The teacher needs to be animated, lively, and
enthusiastic about the subject matter. The teacher´s
energy levels need to be high.
A sense of humour will go a long way but should
be at their level.
Children have a lot natural curiosity, the teacher
needs to tap into this whenever possible, which
will help to maintain attention and focus.
3. Sensory Input
Children need to have all five senses stimulated. Therefore
the teacher´s activities should go well beyond
the visual and auditory modes.
Physical activities are a must in a Young learner
classroom. Make them get out of their seats
and act out things (role play), play games or
do other physical activities.
Projects and hands-on activities go a long way
toward helping children internalize language
Sensory aids like touch, feel, smell and taste
apart from hear and see
– are all important elements in children´s
The teacher´s non-verbal language is important
because children keenly observe and imitate
the teacher´s facial expressions, gestures
4. Affective Filter
It is not always right to say children are unaffected
by inhibitions unlike adults. They are extremely sensitive
especially to peers and sometimes the slightest nuances
in communication can be negatively interpreted. The
teacher needs to help them overcome such barriers to
Be patient and supportive to build self-esteem.
Elicit as much as oral participation as possible
from students to give them plenty of opportunities
for trying things out.
Encourage group and pair work
Help them realize mistakes are a part of the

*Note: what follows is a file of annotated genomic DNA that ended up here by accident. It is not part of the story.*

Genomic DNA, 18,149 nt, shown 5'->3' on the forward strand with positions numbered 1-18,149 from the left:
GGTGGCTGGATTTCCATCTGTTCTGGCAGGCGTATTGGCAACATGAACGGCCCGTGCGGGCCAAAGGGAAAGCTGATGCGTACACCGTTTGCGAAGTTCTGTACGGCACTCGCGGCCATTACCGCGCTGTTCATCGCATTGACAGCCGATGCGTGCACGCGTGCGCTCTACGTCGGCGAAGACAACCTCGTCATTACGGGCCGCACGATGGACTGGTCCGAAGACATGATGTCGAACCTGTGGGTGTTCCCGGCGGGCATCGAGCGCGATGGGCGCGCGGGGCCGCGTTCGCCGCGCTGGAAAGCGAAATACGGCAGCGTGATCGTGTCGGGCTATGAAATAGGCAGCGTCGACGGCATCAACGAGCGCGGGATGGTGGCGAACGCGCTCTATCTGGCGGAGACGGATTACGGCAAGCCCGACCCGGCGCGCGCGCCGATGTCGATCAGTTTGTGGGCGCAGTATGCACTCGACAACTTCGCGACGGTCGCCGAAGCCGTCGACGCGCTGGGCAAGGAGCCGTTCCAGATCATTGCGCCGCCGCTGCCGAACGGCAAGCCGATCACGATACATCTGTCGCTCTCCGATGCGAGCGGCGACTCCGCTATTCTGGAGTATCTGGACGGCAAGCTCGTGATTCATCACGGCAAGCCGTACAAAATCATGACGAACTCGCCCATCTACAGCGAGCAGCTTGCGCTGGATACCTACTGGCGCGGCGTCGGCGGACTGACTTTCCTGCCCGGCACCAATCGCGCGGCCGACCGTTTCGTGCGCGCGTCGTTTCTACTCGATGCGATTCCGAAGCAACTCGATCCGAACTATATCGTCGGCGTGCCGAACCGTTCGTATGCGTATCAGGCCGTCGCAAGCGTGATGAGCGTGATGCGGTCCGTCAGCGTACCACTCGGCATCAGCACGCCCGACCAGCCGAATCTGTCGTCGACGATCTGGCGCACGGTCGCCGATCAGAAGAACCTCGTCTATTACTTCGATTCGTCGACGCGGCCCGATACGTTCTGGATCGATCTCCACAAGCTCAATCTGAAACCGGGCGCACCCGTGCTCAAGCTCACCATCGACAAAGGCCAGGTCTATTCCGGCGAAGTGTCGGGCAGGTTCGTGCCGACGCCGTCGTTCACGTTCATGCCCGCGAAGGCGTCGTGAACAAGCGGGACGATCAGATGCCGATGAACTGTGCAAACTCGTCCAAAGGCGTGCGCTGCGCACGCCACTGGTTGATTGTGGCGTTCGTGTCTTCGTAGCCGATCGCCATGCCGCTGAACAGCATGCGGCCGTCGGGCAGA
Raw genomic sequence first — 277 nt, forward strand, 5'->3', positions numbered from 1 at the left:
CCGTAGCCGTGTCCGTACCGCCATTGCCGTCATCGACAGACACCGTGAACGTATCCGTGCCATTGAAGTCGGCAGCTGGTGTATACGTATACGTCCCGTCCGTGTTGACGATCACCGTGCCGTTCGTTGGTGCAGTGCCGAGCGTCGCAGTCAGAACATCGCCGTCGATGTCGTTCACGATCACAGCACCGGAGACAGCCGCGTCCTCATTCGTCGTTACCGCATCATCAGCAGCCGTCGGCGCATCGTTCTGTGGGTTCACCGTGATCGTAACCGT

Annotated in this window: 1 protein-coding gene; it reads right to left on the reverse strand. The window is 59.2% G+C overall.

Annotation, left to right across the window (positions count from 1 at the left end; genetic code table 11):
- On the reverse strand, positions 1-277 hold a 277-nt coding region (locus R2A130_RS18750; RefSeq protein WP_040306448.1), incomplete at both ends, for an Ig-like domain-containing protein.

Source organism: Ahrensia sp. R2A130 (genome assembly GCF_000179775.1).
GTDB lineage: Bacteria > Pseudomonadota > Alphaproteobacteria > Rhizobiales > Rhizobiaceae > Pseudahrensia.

5. Authentic, Meaningful Language
Children are focused on what this new language can actually
be used for here and now. They want immediate rewards
Language needs to be firmly context embedded.
Story lines, familiar situations, real-life
conversations- will establish a context within
which language can be received and sent and
thereby improve retention.
A whole language approach is essential. If it
is broken into too many bits and pieces, students
won?t see the relationship to the whole.
The term Young learner is generally referred to children
between five and twelve years old. These are some of the
most vital years in a child´s development. However
it is not possible to say that at age five all children
can do x and age seven they can do y and that age ten
they will be able to do z. but it is possible to point
out certain characteristics of young children which will
help the teacher to make learning more
We can divide the young learners into:
Very Young Learners: (3 to 6 years)
The very young learners refer to children who have not
yet started compulsory schooling and have not yet started
to read. Broadly taken children between three and six
fall under this category. There is a growing trend in
many countries for children to start their language learning
at a much younger age.
The very young learners need the teacher´s
It is very difficult to hold the attention of
a whole group of small children and the best way
to do so is to ring the changes every five to
ten minutes, unless they are engrossed in some
activity which can then go on longer.
Young children may spend a lot of timing absorbing
language before they can actually produce anything.
Even if they are not saying anything they are